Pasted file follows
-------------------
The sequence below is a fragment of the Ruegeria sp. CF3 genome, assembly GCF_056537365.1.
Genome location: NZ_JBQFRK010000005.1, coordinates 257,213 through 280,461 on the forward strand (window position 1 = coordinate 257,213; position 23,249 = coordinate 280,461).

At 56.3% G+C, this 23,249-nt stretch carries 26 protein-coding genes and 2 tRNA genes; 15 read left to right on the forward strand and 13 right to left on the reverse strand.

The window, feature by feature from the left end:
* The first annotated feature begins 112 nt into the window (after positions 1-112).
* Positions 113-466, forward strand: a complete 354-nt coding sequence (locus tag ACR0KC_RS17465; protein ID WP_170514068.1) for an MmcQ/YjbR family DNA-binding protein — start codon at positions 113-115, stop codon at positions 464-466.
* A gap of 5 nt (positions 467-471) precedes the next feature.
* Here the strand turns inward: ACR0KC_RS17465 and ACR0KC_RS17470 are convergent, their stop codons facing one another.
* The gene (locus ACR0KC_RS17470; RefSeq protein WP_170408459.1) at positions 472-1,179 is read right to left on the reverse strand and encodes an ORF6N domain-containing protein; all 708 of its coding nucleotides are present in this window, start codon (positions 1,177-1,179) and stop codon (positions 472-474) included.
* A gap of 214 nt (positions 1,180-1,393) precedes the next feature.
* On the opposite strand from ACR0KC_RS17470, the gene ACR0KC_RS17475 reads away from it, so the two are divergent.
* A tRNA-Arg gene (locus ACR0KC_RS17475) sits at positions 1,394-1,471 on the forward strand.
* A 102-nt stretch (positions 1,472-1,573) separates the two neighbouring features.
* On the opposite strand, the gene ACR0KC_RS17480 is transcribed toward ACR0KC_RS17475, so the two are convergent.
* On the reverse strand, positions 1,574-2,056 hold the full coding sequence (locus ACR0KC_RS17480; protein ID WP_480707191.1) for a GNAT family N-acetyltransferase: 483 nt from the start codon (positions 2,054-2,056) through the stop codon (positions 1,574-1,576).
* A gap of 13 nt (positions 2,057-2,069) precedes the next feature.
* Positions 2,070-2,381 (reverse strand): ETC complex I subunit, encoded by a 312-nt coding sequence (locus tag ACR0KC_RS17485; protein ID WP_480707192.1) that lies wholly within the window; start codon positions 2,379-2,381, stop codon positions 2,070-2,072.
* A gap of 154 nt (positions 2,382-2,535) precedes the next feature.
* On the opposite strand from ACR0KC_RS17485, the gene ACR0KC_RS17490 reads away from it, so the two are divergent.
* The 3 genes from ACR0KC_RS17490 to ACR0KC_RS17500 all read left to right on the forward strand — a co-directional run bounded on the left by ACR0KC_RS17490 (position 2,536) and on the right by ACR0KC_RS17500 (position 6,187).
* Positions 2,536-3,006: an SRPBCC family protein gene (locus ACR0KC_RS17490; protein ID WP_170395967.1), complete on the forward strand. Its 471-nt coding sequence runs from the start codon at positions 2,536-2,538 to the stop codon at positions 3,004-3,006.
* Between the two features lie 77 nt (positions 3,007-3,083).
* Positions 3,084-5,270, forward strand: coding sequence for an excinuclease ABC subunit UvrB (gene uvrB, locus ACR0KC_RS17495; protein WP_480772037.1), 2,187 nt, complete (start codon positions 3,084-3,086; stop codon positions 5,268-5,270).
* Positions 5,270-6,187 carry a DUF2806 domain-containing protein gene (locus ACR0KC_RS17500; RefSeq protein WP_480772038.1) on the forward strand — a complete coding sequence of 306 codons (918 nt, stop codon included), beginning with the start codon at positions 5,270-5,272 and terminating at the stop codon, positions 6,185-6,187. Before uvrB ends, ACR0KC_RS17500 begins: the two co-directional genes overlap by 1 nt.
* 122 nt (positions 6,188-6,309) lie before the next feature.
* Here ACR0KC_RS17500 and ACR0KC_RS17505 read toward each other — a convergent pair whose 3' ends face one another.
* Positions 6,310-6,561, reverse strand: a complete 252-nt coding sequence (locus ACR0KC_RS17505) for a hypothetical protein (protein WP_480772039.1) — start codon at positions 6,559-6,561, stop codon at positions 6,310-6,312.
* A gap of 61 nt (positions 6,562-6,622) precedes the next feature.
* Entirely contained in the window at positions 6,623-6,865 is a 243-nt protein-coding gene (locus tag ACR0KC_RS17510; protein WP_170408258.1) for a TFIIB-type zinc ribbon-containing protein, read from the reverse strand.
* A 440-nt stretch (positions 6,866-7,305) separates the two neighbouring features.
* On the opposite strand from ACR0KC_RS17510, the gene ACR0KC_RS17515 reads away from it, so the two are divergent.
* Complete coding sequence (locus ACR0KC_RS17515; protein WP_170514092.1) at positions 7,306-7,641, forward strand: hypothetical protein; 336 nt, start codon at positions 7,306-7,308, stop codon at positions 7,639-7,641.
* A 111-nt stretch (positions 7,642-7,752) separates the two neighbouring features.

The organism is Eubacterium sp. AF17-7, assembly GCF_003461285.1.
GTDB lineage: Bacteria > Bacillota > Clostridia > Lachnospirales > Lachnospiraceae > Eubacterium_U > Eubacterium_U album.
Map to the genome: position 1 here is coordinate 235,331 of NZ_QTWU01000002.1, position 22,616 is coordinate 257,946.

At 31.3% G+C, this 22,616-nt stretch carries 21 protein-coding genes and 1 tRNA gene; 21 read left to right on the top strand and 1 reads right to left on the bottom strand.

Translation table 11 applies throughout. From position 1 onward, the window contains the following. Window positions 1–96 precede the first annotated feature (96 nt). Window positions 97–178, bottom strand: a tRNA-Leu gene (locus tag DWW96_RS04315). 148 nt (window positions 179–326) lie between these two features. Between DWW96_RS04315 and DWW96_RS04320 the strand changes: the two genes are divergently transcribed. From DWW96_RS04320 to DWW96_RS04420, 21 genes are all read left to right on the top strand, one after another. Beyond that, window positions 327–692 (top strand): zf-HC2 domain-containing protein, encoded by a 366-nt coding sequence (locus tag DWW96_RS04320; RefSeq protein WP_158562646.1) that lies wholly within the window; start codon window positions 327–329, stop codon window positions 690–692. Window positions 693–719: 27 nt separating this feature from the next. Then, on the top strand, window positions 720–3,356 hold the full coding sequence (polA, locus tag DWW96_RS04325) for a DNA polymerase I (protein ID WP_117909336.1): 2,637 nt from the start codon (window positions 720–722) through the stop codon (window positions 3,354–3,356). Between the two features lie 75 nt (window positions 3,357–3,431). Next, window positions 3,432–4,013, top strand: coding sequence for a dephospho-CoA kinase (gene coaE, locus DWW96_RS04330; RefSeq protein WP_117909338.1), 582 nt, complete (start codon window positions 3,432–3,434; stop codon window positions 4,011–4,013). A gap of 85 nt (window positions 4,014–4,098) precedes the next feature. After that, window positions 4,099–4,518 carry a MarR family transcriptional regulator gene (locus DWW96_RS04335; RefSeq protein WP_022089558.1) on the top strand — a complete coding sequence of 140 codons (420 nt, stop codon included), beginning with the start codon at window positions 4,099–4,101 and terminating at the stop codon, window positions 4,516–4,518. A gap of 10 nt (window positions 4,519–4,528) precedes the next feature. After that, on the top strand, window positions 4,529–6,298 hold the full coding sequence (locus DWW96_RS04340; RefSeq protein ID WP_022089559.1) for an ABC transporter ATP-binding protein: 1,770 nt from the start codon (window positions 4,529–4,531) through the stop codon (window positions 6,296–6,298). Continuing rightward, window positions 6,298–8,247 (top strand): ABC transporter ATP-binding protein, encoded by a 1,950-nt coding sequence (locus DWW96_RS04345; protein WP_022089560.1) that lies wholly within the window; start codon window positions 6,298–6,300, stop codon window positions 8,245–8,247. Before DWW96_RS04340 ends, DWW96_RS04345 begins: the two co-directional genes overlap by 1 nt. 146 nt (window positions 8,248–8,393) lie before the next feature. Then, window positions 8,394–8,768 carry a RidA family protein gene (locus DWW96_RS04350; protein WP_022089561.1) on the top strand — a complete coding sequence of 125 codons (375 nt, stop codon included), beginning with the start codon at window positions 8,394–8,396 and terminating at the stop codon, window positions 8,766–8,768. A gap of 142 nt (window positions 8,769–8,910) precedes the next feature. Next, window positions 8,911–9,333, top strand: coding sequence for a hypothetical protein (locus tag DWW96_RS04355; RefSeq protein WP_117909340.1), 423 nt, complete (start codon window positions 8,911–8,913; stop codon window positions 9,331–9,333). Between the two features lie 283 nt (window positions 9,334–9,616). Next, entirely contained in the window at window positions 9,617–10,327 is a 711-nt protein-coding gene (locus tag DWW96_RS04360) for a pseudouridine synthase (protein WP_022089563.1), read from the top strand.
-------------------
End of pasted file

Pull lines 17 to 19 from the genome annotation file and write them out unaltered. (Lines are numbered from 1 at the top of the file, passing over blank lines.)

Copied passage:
* Positions 2,070-2,381 (reverse strand): ETC complex I subunit, encoded by a 312-nt coding sequence (locus tag ACR0KC_RS17485; protein ID WP_480707192.1) that lies wholly within the window; start codon positions 2,379-2,381, stop codon positions 2,070-2,072.
* A gap of 154 nt (positions 2,382-2,535) precedes the next feature.
* On the opposite strand from ACR0KC_RS17485, the gene ACR0KC_RS17490 reads away from it, so the two are divergent.